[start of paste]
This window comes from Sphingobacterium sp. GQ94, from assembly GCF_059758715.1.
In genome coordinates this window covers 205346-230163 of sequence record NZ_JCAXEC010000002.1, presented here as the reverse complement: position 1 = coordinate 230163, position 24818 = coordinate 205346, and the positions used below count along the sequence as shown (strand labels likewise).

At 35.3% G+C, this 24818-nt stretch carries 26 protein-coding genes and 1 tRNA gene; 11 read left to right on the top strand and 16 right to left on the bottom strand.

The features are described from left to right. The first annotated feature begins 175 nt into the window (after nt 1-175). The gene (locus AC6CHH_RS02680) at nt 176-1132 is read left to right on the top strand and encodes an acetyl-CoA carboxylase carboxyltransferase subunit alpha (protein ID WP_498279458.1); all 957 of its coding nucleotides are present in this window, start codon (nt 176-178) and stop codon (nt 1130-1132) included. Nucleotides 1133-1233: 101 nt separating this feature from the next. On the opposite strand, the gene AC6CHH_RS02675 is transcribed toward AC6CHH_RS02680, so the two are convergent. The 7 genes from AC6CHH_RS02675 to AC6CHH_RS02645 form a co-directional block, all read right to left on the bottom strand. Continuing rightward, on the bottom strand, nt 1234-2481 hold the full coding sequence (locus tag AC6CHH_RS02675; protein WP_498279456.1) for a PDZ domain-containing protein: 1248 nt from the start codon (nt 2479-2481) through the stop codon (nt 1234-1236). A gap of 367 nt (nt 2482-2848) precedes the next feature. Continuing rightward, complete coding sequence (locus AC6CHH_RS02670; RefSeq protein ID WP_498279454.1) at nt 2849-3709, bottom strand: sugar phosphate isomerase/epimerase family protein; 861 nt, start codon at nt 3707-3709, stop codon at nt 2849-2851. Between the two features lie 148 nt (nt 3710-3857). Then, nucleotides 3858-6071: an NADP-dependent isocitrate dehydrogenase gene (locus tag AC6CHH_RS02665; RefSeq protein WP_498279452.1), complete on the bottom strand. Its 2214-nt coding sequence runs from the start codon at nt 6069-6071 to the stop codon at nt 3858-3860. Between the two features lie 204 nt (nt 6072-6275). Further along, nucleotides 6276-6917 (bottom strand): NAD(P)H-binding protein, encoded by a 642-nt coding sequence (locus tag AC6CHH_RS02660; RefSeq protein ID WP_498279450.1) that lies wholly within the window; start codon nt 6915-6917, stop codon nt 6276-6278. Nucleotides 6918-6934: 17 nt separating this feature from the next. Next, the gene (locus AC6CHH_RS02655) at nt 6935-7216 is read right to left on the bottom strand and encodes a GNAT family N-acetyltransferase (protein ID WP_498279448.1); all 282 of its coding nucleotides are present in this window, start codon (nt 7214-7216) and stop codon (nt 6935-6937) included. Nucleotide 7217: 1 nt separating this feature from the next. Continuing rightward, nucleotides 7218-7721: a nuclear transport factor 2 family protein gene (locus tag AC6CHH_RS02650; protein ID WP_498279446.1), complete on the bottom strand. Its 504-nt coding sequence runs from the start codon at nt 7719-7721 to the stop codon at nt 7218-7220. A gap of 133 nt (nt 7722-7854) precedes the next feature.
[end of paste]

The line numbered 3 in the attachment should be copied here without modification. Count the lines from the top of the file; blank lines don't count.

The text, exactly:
At 35.3% G+C, this 24818-nt stretch carries 26 protein-coding genes and 1 tRNA gene; 11 read left to right on the top strand and 16 right to left on the bottom strand.